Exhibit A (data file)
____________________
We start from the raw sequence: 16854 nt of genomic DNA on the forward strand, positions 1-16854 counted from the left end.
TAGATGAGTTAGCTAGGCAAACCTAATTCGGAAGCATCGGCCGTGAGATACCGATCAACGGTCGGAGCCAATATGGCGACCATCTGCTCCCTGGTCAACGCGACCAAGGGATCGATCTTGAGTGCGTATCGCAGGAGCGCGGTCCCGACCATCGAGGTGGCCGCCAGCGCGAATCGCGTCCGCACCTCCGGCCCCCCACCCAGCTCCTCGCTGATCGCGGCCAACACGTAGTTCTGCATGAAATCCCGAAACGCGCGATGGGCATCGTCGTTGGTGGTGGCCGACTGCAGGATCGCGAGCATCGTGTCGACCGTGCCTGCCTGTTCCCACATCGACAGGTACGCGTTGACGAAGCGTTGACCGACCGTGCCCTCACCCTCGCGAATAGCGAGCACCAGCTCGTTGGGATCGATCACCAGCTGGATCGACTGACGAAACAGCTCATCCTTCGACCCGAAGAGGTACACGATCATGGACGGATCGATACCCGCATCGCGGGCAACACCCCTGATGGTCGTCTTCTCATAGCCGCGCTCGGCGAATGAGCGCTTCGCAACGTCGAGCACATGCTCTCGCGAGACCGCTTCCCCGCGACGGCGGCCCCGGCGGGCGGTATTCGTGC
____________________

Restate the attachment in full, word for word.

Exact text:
We start from the raw sequence: 16854 nt of genomic DNA on the forward strand, positions 1-16854 counted from the left end.
TAGATGAGTTAGCTAGGCAAACCTAATTCGGAAGCATCGGCCGTGAGATACCGATCAACGGTCGGAGCCAATATGGCGACCATCTGCTCCCTGGTCAACGCGACCAAGGGATCGATCTTGAGTGCGTATCGCAGGAGCGCGGTCCCGACCATCGAGGTGGCCGCCAGCGCGAATCGCGTCCGCACCTCCGGCCCCCCACCCAGCTCCTCGCTGATCGCGGCCAACACGTAGTTCTGCATGAAATCCCGAAACGCGCGATGGGCATCGTCGTTGGTGGTGGCCGACTGCAGGATCGCGAGCATCGTGTCGACCGTGCCTGCCTGTTCCCACATCGACAGGTACGCGTTGACGAAGCGTTGACCGACCGTGCCCTCACCCTCGCGAATAGCGAGCACCAGCTCGTTGGGATCGATCACCAGCTGGATCGACTGACGAAACAGCTCATCCTTCGACCCGAAGAGGTACACGATCATGGACGGATCGATACCCGCATCGCGGGCAACACCCCTGATGGTCGTCTTCTCATAGCCGCGCTCGGCGAATGAGCGCTTCGCAACGTCGAGCACATGCTCTCGCGAGACCGCTTCCCCGCGACGGCGGCCCCGGCGGGCGGTATTCGTGC